The Download: Grotech Ventures closes $225M fund

It’s hard out there for venture capital firms looking to raise money. Their primary financiers, called limited partners, are increasingly investing their dollars elsewhere after years of meager returns.

Grotech Ventures seems to be bucking the trend.

The Vienna-based investment firm announced today it officially closed a $225 million fund last month. That’s $25 million more than the firm set out to raise when it first filed with the Securities and Exchange Commission in September 2011.

Grotech typically invests between $250,000 to $3 million in early-stage upstarts. It’s core markets include digital media, Internet companies, enterprise software and health care IT, general partner and founder Frank Adams said.

The firm closed part of the round last October and has since cut 12 deals using the money, Adams said. Locally, Grotech has put money into Invincea, a cybersecurity firm. It’s also an investor in LivingSocial, HelloWallet and Personal, among others.

Venture capital firms have struggled to raise money of late. Just 35 venture capital firms nationwide raised money from limited partners during the first quarter of 2013, according to a report from the National Venture Capital Association. That’s the lowest number on record since the third quarter of 2003.

Adams said Grotech has changed its investment strategy following the economic downturn, raising smaller funds than in years past and putting money in at an earlier stage in the company’s life cycle.

Still, the fundraising process wasn’t a breeze, Adams admits. Many limited partners, such as pension funds and college endowments, are allocating fewer dollars to venture capital firms these days and taking more time to scrutinize the investments they make, he said.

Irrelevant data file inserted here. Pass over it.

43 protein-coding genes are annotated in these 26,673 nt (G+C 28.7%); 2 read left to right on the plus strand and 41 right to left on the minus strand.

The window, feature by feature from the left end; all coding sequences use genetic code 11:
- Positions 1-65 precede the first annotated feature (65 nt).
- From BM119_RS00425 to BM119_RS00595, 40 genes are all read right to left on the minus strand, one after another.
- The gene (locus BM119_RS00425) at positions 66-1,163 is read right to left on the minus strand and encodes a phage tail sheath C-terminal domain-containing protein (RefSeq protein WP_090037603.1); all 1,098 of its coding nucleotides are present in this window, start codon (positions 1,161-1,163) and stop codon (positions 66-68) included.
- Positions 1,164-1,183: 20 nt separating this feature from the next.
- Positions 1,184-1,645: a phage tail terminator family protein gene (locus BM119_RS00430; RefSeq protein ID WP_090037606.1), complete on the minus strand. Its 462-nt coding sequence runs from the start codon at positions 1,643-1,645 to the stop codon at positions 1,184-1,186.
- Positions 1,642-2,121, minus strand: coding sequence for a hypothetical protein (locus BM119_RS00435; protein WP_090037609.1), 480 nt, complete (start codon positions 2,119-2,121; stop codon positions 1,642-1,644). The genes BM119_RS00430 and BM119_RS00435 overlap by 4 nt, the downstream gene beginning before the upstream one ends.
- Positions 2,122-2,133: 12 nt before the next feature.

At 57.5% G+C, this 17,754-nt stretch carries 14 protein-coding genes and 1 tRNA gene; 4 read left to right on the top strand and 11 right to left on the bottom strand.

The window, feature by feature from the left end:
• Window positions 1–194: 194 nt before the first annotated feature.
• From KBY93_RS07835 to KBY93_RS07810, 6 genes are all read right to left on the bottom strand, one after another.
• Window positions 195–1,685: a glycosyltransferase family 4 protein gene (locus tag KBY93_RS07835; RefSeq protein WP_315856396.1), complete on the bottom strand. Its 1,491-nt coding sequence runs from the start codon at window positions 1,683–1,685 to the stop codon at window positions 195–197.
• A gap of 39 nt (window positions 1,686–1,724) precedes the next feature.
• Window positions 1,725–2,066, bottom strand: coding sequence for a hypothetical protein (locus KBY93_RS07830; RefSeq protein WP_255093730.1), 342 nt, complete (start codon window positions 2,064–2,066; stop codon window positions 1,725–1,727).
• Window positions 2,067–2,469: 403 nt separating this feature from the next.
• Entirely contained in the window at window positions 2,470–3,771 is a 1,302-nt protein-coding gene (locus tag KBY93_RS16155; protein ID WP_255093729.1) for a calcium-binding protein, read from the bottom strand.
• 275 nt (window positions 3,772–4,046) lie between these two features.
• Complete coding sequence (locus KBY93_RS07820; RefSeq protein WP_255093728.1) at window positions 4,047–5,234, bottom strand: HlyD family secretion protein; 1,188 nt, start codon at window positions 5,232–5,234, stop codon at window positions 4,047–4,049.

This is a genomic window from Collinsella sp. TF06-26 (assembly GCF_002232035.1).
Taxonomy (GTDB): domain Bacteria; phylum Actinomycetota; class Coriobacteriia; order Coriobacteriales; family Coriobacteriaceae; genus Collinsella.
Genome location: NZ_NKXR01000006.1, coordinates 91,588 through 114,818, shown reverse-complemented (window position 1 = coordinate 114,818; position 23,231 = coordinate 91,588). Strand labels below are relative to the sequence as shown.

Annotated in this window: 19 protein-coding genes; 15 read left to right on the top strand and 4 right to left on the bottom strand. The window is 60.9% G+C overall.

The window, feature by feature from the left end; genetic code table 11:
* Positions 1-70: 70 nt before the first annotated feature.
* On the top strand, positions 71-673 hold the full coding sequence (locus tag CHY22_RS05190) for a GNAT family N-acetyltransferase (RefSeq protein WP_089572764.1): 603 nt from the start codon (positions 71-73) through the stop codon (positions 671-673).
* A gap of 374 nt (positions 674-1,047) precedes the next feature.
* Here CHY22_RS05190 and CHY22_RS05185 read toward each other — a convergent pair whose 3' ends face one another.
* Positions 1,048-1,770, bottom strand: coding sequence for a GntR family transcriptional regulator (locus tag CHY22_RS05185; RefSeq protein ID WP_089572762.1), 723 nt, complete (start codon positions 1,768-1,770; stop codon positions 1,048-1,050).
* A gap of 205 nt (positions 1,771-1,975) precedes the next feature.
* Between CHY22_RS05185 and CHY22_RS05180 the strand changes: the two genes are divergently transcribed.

“The investment environment into venture capital from traditional limited partners ... has gotten much slower and tighter than it was in the past. And the reasons for that are pretty obvious.

“Many of those pension funds have gotten burned by not getting the type of returns they expected,” Adams said.

Books business

Husband and wife. Dad and mom. Co-founders. Felix Brandon Lloyd and Jordan Lloyd Bookey hold many titles in their home.

The duo plans to announce this week that their latest venture, a children’s book Web site called Zoobean , has attracted $500,000 in a seed-stage investment round led by Oakland, Calif.-based Kapor Capital.

Zoobean provides a Web site where parents can categorize and review children’s books. They can also pay for a book-of-the-month subscription or purchase books through Amazon or other online retailers.

“If you were to go to find the right book for a little kid, it’s difficult to find that right book in the outlets that are there now,” Jordan said. “We’re curating books, which means they’re books that are handpicked or recommended by one of our parent curators.”

The pair met as teachers in a District charter school. He is a former D.C. teacher of the year, she is currently phasing out of her post as Google’s head of K-12 education outreach.

The idea for Zoobean struck when the pair was expecting their second child, a now-1-year-old daughter. They wanted to find a book that could help explain to their son, now 3, what it means to be a big brother.

“It was really when we became parents that we saw a need to better evaluate books,” Felix said.

This is the couple’s second start-up. They previously founded and subsequently sold Austin-based Skill-Life, a financial literacy program for school children that is now called MoneyIsland.

Steven Overly is a national reporter covering federal technology and energy policy with a focus on Capitol Hill. He previously covered the business of technology, biotechnology and venture capital.
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